@Reli Dtm
        S5 doesn't have the V8 anymore. Audi dun took it away in favor of the 3.0L supercharged V6.
        Mondrell
        • 2 Years Ago
        @Reli Dtm
        This market ifor $100,000+ sports cars and GTs is arguably one of the least logic-driven, though some would definitely be drawn to the RS5's all-season capability.
        Justin Campanale
        • 2 Years Ago
        @Reli Dtm
        More like RS5.
      CarCrazy24
      • 2 Years Ago
      What a beauty, keep it up Maserati!
      teamf1jr
      • 2 Years Ago
      The MC is a one year, 2012 model only, so thats why the 2013 model has more power. There will be no MC model anymore.
      hoodyguy
      • 2 Years Ago
      Great story. I come up to a stop light in back of a brand new Maserati. A guy in a 1980s maroon BMW (dirty, looked pretty ragged) comes up to the side of the Maserati. Here's where it gets great. The three lanes of traffic at the light, merge up a few hundred feet, to become one, so drivers like to race each other to be first in line. I said to myself... i think... but i may be wrong, "is this guy in this old BMW going to attempt to overtake a Maserati?". You bet your ***, he tried...he failed. Funny stuff.
      cashfreezy
      • 2 Years Ago
      "we root and root for them to turn some magic corner that will signal a huge breakthrough with buyers and trigger a sweet reconnection with a glorious past of which we are so frequently reminded." So they're turning a corner, the corner is magic, and then there's a signal, a breakthrough, a trigger, and a connection? I hope you won a bet with Thomas Friedman for jamming the most metaphors in one sentence.
      Johnny Ng
      • 2 Years Ago
      The design is nice but I don't trust the reliability. For this kind of money I'd rather buy an FT-86 which is going to be reliable and provide more driving fun and it can drift.
        carguy1701
        • 2 Years Ago
        @Johnny Ng
        Completely. Different. Cars.
        Leo Gonzales
        • 2 Years Ago
        @Johnny Ng
        because that's a sound comparison to make.
        Cadillacftw
        • 2 Years Ago
        @Johnny Ng
        So sick of all these Autoblog trolls that have no clue what they are saying. Seems like they are drugged or forced to post this crap under their will. I can't visit this site one day, with out reading that the Acura TL, Infiniti G, or the Lexus ES is a better buy. Hey Johnny, let me tell you now; no ones gives a crap what you think is better. Get the hell out of here you troll.
          Cadillacftw
          • 2 Years Ago
          @Cadillacftw
          against their will* I wish this site had a edit button, I am too used to them.
        libertedelacroix
        • 2 Years Ago
        @Johnny Ng
        Yea.... just like the Lexus
          libertedelacroix
          • 2 Years Ago
          @libertedelacroix
          **Lexus ES you said was better than an Aston Martin. Go die Johnny.
        telm12345
        • 2 Years Ago
        @Johnny Ng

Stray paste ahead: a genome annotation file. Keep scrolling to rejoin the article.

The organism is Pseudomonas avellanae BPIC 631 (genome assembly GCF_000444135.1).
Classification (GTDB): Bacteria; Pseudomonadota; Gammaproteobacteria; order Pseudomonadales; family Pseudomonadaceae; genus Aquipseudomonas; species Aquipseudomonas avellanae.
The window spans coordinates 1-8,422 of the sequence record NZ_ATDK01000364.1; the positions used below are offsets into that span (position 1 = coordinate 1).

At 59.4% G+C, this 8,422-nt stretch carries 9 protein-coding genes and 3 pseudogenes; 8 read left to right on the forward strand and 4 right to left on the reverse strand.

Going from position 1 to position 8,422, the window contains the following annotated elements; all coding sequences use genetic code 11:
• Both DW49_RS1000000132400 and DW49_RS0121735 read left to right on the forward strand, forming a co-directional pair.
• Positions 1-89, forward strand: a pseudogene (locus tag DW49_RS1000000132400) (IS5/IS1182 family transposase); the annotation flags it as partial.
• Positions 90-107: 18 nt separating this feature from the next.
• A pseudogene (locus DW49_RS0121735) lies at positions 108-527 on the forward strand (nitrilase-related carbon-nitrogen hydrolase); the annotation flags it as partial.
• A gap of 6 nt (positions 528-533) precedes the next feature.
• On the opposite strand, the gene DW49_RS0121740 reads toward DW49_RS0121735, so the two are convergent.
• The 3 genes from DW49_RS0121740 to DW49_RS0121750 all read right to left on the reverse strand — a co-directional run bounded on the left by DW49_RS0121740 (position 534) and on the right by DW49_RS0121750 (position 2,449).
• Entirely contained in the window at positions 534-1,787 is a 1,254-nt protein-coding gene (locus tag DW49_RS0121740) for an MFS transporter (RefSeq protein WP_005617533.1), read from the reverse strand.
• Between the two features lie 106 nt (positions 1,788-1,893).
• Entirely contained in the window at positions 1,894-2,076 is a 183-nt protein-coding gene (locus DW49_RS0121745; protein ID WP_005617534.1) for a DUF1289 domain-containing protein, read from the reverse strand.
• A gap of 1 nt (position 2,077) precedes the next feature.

Johnny, do you mean the Toyota Ft-86 for $25K? Or maybe you mean a Nissan GT-R? Apples to apples, what car is $130K better spent on? I think it's just unclear. You really can't compare a car that has the type of passion and thought in it, like a maserati, to a $25K toyota - which while well thought out, is in a completely different bucket.
          Johnny Ng
          • 2 Years Ago
          @telm12345
          What I meant was I'll take a RELIABLE FT-86 over this Maserati, which is overpriced and prone to failure both mechanical and electrical - constantly.
        vince
        • 2 Years Ago
        @Johnny Ng
        So your saying you would pay $130k for a GT-86?
          Justin
          • 2 Years Ago
          @vince
          And there's a reason for that
          vince
          • 2 Years Ago
          @vince
          I know, that's why it seems so strange that you want to pay Maserati money for an FT-86...
      Dwight Bynum Jr.
      • 2 Years Ago
      And the wheels are still too small, the track is too narrow, the body (especially the quarters) still too large, or a combination of all of the above. And unless you've seen this car in person, don't even leave a response. Every single one I've seen with factory wheels on them look like a fat woman with skinny legs. In fact, just look at some of the photos in THIS post and pay attention to how the body is bloated over the wheels and just how LARGE the gap of the wheel openings is. I'm sure I'll get downvoted for this post, but I can't help but notice it EVERY SINGLE TIME I see one on the road.
        Hiddenlight
        • 2 Years Ago
        @Dwight Bynum Jr.
        I agree that the wheels are tucked in a bit to much. I lowered my 2012 Gran Turismo MC 1 inch in the front and rear. Also installed spacers to push the wheels out 20mm front 25mm rear. If you would see the car after these simple mods you would be amazed how it looks.
        QCRamAir
        • 2 Years Ago
        @Dwight Bynum Jr.
        Well, I do agree that this car, while a "GT", is still needlessly large for a 2-door coupe. Kind of like the new Challenger. It just looks laughably large next to other cars. There's a light brown one around here (GranTurismo), and while I do think it's an attractive car, it's just too big for a coupe.
        Alan Ochoa
        • 2 Years Ago
        @Dwight Bynum Jr.
        You are right... I noticed this with them to, Although the body, shape and sound (oh that sound) is quite stunning. It does fall short when it comes to the wheel fitment and the gap. But some slightly bigger (21") wheels and KW V3 Coilovers (or if you have the coin novitec address it quite well)
      Avinash Machado
      • 2 Years Ago
      Italians have an eye for beauty.